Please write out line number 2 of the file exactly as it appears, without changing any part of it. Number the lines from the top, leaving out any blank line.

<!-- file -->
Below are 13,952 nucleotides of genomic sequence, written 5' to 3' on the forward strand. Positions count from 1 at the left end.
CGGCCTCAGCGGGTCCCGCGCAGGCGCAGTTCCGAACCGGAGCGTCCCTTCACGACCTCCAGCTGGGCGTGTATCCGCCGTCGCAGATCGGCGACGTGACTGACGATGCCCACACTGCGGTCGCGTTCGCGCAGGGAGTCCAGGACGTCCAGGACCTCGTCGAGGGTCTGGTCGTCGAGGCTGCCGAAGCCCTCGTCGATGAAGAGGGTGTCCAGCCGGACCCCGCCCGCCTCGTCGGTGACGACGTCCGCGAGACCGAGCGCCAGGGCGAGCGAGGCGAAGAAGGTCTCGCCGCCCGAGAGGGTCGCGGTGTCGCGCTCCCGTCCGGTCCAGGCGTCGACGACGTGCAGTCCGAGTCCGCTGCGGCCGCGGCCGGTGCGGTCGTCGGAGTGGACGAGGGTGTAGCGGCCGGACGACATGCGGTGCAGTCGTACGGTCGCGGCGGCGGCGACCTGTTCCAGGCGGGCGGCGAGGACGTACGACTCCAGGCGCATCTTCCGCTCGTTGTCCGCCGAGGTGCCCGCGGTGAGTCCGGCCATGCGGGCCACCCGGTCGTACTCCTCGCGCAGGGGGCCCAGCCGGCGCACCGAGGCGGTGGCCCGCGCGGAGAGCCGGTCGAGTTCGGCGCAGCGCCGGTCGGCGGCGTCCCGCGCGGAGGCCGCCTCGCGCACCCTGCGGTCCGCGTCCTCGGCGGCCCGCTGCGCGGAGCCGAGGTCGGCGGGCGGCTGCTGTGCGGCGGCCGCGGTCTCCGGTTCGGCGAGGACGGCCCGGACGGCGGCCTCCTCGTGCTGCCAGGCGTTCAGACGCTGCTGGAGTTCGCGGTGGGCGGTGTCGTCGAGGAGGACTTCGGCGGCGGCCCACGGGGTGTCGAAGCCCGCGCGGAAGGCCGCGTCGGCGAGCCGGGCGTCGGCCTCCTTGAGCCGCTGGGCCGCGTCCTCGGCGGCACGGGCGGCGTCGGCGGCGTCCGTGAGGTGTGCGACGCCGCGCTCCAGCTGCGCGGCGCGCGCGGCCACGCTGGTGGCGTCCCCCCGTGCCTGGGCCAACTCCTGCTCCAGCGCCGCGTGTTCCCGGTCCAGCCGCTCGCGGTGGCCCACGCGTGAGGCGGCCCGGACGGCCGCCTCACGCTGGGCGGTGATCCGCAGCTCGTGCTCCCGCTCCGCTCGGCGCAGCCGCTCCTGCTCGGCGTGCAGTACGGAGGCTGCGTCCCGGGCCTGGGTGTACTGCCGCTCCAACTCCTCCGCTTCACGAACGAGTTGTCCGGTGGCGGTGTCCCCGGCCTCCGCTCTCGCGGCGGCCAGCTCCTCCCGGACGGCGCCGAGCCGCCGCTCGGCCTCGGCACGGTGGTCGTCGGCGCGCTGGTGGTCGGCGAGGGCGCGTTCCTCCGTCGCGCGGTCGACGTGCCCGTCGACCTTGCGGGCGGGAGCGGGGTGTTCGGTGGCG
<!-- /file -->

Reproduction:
CGGCCTCAGCGGGTCCCGCGCAGGCGCAGTTCCGAACCGGAGCGTCCCTTCACGACCTCCAGCTGGGCGTGTATCCGCCGTCGCAGATCGGCGACGTGACTGACGATGCCCACACTGCGGTCGCGTTCGCGCAGGGAGTCCAGGACGTCCAGGACCTCGTCGAGGGTCTGGTCGTCGAGGCTGCCGAAGCCCTCGTCGATGAAGAGGGTGTCCAGCCGGACCCCGCCCGCCTCGTCGGTGACGACGTCCGCGAGACCGAGCGCCAGGGCGAGCGAGGCGAAGAAGGTCTCGCCGCCCGAGAGGGTCGCGGTGTCGCGCTCCCGTCCGGTCCAGGCGTCGACGACGTGCAGTCCGAGTCCGCTGCGGCCGCGGCCGGTGCGGTCGTCGGAGTGGACGAGGGTGTAGCGGCCGGACGACATGCGGTGCAGTCGTACGGTCGCGGCGGCGGCGACCTGTTCCAGGCGGGCGGCGAGGACGTACGACTCCAGGCGCATCTTCCGCTCGTTGTCCGCCGAGGTGCCCGCGGTGAGTCCGGCCATGCGGGCCACCCGGTCGTACTCCTCGCGCAGGGGGCCCAGCCGGCGCACCGAGGCGGTGGCCCGCGCGGAGAGCCGGTCGAGTTCGGCGCAGCGCCGGTCGGCGGCGTCCCGCGCGGAGGCCGCCTCGCGCACCCTGCGGTCCGCGTCCTCGGCGGCCCGCTGCGCGGAGCCGAGGTCGGCGGGCGGCTGCTGTGCGGCGGCCGCGGTCTCCGGTTCGGCGAGGACGGCCCGGACGGCGGCCTCCTCGTGCTGCCAGGCGTTCAGACGCTGCTGGAGTTCGCGGTGGGCGGTGTCGTCGAGGAGGACTTCGGCGGCGGCCCACGGGGTGTCGAAGCCCGCGCGGAAGGCCGCGTCGGCGAGCCGGGCGTCGGCCTCCTTGAGCCGCTGGGCCGCGTCCTCGGCGGCACGGGCGGCGTCGGCGGCGTCCGTGAGGTGTGCGACGCCGCGCTCCAGCTGCGCGGCGCGCGCGGCCACGCTGGTGGCGTCCCCCCGTGCCTGGGCCAACTCCTGCTCCAGCGCCGCGTGTTCCCGGTCCAGCCGCTCGCGGTGGCCCACGCGTGAGGCGGCCCGGACGGCCGCCTCACGCTGGGCGGTGATCCGCAGCTCGTGCTCCCGCTCCGCTCGGCGCAGCCGCTCCTGCTCGGCGTGCAGTACGGAGGCTGCGTCCCGGGCCTGGGTGTACTGCCGCTCCAACTCCTCCGCTTCACGAACGAGTTGTCCGGTGGCGGTGTCCCCGGCCTCCGCTCTCGCGGCGGCCAGCTCCTCCCGGACGGCGCCGAGCCGCCGCTCGGCCTCGGCACGGTGGTCGTCGGCGCGCTGGTGGTCGGCGAGGGCGCGTTCCTCCGTCGCGCGGTCGACGTGCCCGTCGACCTTGCGGGCGGGAGCGGGGTGTTCGGTGGCG